I then tried the brand new BCG on the older upper.  This is a J&T kit upper with a 16" barrel.  The new BCG would not close on the GO or NOGO gauge.  So it looks like my chamber and bolt are too tight.  Doesn't the GO gauge measure maximum SAMMI length.  Should I not run any ammunition through the new AR?  Should I try some other bolts?

Link Posted: 2/5/2008 9:53:44 PM EST
[Last Edit: 12/25/2010 5:56:08 PM EST by FALARAK]
Link Posted: 2/5/2008 10:03:23 PM EST
[Last Edit: 12/25/2010 5:54:56 PM EST by FALARAK]
Link Posted: 2/17/2008 6:24:26 PM EST
[Last Edit: 2/25/2008 11:34:49 AM EST by AR15Texan]

Originally Posted By FALARAK:
Most NATO chambered AR's will close on a civilian NOGO.  It does sounds like you are checking them correctly... but the fact you are tight on a civvy GO gauge in both weapons is highly suspect.  Are you sure both chambers and bolts, and barrel extension are impeccably clean?  What you are describing is extremely rare, and likely something else is happening.  Have you tested using a live round?  How much force is required to chamber that?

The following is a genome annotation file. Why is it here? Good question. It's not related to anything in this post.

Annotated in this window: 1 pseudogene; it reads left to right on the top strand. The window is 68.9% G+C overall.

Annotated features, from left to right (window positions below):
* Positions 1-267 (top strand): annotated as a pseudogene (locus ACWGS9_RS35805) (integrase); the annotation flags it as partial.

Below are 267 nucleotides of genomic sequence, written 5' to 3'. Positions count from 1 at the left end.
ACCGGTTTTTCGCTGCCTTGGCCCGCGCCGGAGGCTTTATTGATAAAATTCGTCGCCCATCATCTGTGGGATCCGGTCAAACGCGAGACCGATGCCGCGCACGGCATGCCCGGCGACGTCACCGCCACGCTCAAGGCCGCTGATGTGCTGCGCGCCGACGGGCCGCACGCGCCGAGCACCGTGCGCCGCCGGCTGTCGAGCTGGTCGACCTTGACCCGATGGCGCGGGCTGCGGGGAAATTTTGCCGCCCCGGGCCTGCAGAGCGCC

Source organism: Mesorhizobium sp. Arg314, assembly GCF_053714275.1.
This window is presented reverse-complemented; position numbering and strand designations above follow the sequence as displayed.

Sure did make sure they were clean.  There was only one small spec of dirt or grease in the DPMS barrel extension that I could see.  I scraped any traces of carbon off the bolt face of the J&T bolt assembly.  The DPMS bolt face was brade new.  The barrel of 24" DPMS barrel has 223 stamped in it so I don't believe it to be NATO spec'ed.

ETA, I had to use the forward assist in order to chamber a live round.
Link Posted: 2/18/2008 11:27:23 AM EST
I hate to change subjects, but...

What actually causes a change in headspace value as rifles are used?  Is the bolt face wearing down, or does the barrel chamber or extension go through changes over time?  And how many rounds can go through an assembled upper before the problem part needs to be replaced?
Link Posted: 2/18/2008 12:58:55 PM EST

Originally Posted By cybrscream:
I hate to change subjects, but...